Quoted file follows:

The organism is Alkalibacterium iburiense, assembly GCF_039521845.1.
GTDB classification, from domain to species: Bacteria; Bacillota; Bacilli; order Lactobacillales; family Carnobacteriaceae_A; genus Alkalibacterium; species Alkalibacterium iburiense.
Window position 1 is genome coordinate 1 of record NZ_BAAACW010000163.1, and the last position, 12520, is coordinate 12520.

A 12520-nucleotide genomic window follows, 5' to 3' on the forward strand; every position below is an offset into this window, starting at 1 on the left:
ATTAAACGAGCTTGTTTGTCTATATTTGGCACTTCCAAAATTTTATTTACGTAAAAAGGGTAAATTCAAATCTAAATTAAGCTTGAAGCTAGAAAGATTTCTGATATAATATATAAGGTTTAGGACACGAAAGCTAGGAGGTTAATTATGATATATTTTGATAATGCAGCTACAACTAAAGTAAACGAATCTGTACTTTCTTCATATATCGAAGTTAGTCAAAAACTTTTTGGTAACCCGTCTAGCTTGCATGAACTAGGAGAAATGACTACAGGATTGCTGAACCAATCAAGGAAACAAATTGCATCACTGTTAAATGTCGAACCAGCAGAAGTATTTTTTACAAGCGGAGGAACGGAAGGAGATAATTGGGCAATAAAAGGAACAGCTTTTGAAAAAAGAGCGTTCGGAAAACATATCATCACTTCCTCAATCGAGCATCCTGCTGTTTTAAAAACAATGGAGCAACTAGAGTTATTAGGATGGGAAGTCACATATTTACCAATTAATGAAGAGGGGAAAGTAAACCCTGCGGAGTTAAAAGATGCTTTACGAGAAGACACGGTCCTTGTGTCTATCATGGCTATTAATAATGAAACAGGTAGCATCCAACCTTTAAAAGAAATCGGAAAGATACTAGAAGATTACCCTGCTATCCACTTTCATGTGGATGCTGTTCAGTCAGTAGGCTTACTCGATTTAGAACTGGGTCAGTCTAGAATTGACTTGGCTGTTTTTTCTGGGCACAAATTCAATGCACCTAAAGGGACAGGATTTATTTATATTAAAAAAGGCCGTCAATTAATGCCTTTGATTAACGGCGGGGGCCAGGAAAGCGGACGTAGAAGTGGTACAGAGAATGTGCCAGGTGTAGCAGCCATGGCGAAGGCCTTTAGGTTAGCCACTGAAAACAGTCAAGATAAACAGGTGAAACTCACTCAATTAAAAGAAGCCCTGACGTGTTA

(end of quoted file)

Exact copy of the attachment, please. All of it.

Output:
The organism is Alkalibacterium iburiense, assembly GCF_039521845.1.
GTDB classification, from domain to species: Bacteria; Bacillota; Bacilli; order Lactobacillales; family Carnobacteriaceae_A; genus Alkalibacterium; species Alkalibacterium iburiense.
Window position 1 is genome coordinate 1 of record NZ_BAAACW010000163.1, and the last position, 12520, is coordinate 12520.

A 12520-nucleotide genomic window follows, 5' to 3' on the forward strand; every position below is an offset into this window, starting at 1 on the left:
ATTAAACGAGCTTGTTTGTCTATATTTGGCACTTCCAAAATTTTATTTACGTAAAAAGGGTAAATTCAAATCTAAATTAAGCTTGAAGCTAGAAAGATTTCTGATATAATATATAAGGTTTAGGACACGAAAGCTAGGAGGTTAATTATGATATATTTTGATAATGCAGCTACAACTAAAGTAAACGAATCTGTACTTTCTTCATATATCGAAGTTAGTCAAAAACTTTTTGGTAACCCGTCTAGCTTGCATGAACTAGGAGAAATGACTACAGGATTGCTGAACCAATCAAGGAAACAAATTGCATCACTGTTAAATGTCGAACCAGCAGAAGTATTTTTTACAAGCGGAGGAACGGAAGGAGATAATTGGGCAATAAAAGGAACAGCTTTTGAAAAAAGAGCGTTCGGAAAACATATCATCACTTCCTCAATCGAGCATCCTGCTGTTTTAAAAACAATGGAGCAACTAGAGTTATTAGGATGGGAAGTCACATATTTACCAATTAATGAAGAGGGGAAAGTAAACCCTGCGGAGTTAAAAGATGCTTTACGAGAAGACACGGTCCTTGTGTCTATCATGGCTATTAATAATGAAACAGGTAGCATCCAACCTTTAAAAGAAATCGGAAAGATACTAGAAGATTACCCTGCTATCCACTTTCATGTGGATGCTGTTCAGTCAGTAGGCTTACTCGATTTAGAACTGGGTCAGTCTAGAATTGACTTGGCTGTTTTTTCTGGGCACAAATTCAATGCACCTAAAGGGACAGGATTTATTTATATTAAAAAAGGCCGTCAATTAATGCCTTTGATTAACGGCGGGGGCCAGGAAAGCGGACGTAGAAGTGGTACAGAGAATGTGCCAGGTGTAGCAGCCATGGCGAAGGCCTTTAGGTTAGCCACTGAAAACAGTCAAGATAAACAGGTGAAACTCACTCAATTAAAAGAAGCCCTGACGTGTTA